Still, a fine snack.
    “Nobody exists on purpose. Nobody belongs anywhere. Everybody’s gonna die. Come watch TV?”
  • Post #10 - April 8th, 2011, 12:49 pm
    Post #10 - April 8th, 2011, 12:49 pm Post #10 - April 8th, 2011, 12:49 pm
    Variation on a theme, the Tiger Homewrecker, now available in Augusta, Georgia:

    Image

    Bacon-wrapped Nathan's dogs, with chili, onions, cheese, etc.
    “Nobody exists on purpose. Nobody belongs anywhere. Everybody’s gonna die. Come watch TV?”
  • Post #11 - April 10th, 2011, 7:51 am
    Post #11 - April 10th, 2011, 7:51 am Post #11 - April 10th, 2011, 7:51 am
    At Baconfest yesterday, Jared Wentworth and the Old Town Social Team served up a pleasant surprise: Tijuana Dogs.

    Image
    Image

    Authentic? No idea. I have only a fuzzy recollection of my last lost weekend in Tijuana, but I’m pretty sure they didn’t serve anything this good. The house-made dog, stuffed with Monterrey Jack (a cheese here rendered edible), lime aioli balancing the richness, better than anything I ate in Arizona last week.
    “Nobody exists on purpose. Nobody belongs anywhere. Everybody’s gonna die. Come watch TV?”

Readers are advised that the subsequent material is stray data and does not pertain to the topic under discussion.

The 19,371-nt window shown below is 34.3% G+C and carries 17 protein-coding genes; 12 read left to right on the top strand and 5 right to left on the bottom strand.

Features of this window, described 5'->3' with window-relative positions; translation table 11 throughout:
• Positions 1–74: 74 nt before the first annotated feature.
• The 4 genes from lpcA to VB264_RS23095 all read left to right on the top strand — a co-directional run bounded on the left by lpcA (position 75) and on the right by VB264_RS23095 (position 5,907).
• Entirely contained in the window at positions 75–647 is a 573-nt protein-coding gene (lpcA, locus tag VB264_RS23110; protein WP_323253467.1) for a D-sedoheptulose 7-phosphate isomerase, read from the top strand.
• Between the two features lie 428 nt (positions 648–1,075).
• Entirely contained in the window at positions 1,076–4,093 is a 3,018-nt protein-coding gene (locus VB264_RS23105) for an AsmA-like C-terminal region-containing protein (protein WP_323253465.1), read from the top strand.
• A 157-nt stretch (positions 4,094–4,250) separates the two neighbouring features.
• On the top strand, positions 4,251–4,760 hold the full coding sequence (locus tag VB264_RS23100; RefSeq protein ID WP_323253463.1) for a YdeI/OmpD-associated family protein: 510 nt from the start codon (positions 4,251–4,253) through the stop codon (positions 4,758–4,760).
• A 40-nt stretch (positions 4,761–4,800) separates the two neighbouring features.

• Post #12 - August 12th, 2011, 4:17 pm
    Post #12 - August 12th, 2011, 4:17 pm Post #12 - August 12th, 2011, 4:17 pm
    Sonoran hot dog-related indictments: http://azstarnet.com/news/local/crime/a ... 73ce1.html
    “Nobody exists on purpose. Nobody belongs anywhere. Everybody’s gonna die. Come watch TV?”
  • Post #13 - August 17th, 2011, 8:55 am
    Post #13 - August 17th, 2011, 8:55 am Post #13 - August 17th, 2011, 8:55 am
    BeeZ wrote:El Guero Canelo is my personal favorite as well.
    +1 but I'm certainly not going to turn down a Sonoran hot dog from BK or elsewhere.

    We vacationed in Tucson in March of this year, everyday I made a trip to either El Guero Canelo or BK for a Sonoran hot dog 'snack' :mrgreen:
    I did absolutely nothing and it was everything I thought it could be.
  • Post #14 - December 9th, 2012, 3:39 pm
    Post #14 - December 9th, 2012, 3:39 pm Post #14 - December 9th, 2012, 3:39 pm
    Just wanted to stimulate some folks taste buds......

    Image
    Betto's Sinaolese Style Hot Dog= The Real Deal! by Man_of Steel, on Flickr

    We visited Betto's on Alvernon gravel topped stand on our annual trek to tucson- and found out he goes through about 2- 3 boxes of 60 count
    Hot Dogs per day- that's about 150 Weenies per day.
    Image
    Sinaolese Style Sonoran Hot Dogs in Tucson Arizona by Man_of Steel, on Flickr

    we" figured" from this low-overhead small stand- Betto and his crew are making a very nice living in Tucson!
    Image
    Betto's Work Surface = Grillin' them Weenies by Man_of Steel, on Flickr

    Also, try the Truck Stands on Grant Avenue near 6th (b4 Oracle) next time your in Tucson!
  • Post #15 - December 20th, 2012, 12:08 pm
    Post #15 - December 20th, 2012, 12:08 pm Post #15 - December 20th, 2012, 12:08 pm